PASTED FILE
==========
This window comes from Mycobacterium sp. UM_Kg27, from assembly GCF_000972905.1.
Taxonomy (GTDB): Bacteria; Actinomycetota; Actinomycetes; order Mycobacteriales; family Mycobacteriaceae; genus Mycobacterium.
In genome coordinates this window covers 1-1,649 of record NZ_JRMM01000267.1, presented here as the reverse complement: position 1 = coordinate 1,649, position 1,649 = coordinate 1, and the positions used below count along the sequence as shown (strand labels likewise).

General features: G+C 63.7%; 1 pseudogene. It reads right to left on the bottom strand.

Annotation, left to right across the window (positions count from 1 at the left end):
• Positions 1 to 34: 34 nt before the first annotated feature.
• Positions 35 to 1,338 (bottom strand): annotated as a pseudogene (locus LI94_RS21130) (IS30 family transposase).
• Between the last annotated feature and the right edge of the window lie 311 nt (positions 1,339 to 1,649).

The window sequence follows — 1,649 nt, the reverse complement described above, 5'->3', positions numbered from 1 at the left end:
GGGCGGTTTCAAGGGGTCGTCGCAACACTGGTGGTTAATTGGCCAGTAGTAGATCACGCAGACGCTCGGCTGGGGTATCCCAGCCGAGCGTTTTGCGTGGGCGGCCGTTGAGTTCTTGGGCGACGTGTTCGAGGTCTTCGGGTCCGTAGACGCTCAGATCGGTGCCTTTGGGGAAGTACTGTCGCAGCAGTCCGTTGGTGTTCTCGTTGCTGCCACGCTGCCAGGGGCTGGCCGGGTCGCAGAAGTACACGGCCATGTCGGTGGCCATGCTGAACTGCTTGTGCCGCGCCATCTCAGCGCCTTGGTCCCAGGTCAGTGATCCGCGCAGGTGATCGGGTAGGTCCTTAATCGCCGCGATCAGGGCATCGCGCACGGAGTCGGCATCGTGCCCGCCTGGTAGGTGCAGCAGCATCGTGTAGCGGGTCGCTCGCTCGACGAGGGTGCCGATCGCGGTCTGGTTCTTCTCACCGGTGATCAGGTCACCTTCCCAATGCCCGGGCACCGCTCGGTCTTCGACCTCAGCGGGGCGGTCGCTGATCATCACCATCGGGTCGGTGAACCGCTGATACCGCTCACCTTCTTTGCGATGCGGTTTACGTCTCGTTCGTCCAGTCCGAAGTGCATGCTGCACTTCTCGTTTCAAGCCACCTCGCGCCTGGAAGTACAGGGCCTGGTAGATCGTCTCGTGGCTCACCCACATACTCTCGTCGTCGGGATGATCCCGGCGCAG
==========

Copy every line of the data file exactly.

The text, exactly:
This window comes from Mycobacterium sp. UM_Kg27, from assembly GCF_000972905.1.
Taxonomy (GTDB): Bacteria; Actinomycetota; Actinomycetes; order Mycobacteriales; family Mycobacteriaceae; genus Mycobacterium.
In genome coordinates this window covers 1-1,649 of record NZ_JRMM01000267.1, presented here as the reverse complement: position 1 = coordinate 1,649, position 1,649 = coordinate 1, and the positions used below count along the sequence as shown (strand labels likewise).

General features: G+C 63.7%; 1 pseudogene. It reads right to left on the bottom strand.

Annotation, left to right across the window (positions count from 1 at the left end):
• Positions 1 to 34: 34 nt before the first annotated feature.
• Positions 35 to 1,338 (bottom strand): annotated as a pseudogene (locus LI94_RS21130) (IS30 family transposase).
• Between the last annotated feature and the right edge of the window lie 311 nt (positions 1,339 to 1,649).

The window sequence follows — 1,649 nt, the reverse complement described above, 5'->3', positions numbered from 1 at the left end:
GGGCGGTTTCAAGGGGTCGTCGCAACACTGGTGGTTAATTGGCCAGTAGTAGATCACGCAGACGCTCGGCTGGGGTATCCCAGCCGAGCGTTTTGCGTGGGCGGCCGTTGAGTTCTTGGGCGACGTGTTCGAGGTCTTCGGGTCCGTAGACGCTCAGATCGGTGCCTTTGGGGAAGTACTGTCGCAGCAGTCCGTTGGTGTTCTCGTTGCTGCCACGCTGCCAGGGGCTGGCCGGGTCGCAGAAGTACACGGCCATGTCGGTGGCCATGCTGAACTGCTTGTGCCGCGCCATCTCAGCGCCTTGGTCCCAGGTCAGTGATCCGCGCAGGTGATCGGGTAGGTCCTTAATCGCCGCGATCAGGGCATCGCGCACGGAGTCGGCATCGTGCCCGCCTGGTAGGTGCAGCAGCATCGTGTAGCGGGTCGCTCGCTCGACGAGGGTGCCGATCGCGGTCTGGTTCTTCTCACCGGTGATCAGGTCACCTTCCCAATGCCCGGGCACCGCTCGGTCTTCGACCTCAGCGGGGCGGTCGCTGATCATCACCATCGGGTCGGTGAACCGCTGATACCGCTCACCTTCTTTGCGATGCGGTTTACGTCTCGTTCGTCCAGTCCGAAGTGCATGCTGCACTTCTCGTTTCAAGCCACCTCGCGCCTGGAAGTACAGGGCCTGGTAGATCGTCTCGTGGCTCACCCACATACTCTCGTCGTCGGGATGATCCCGGCGCAG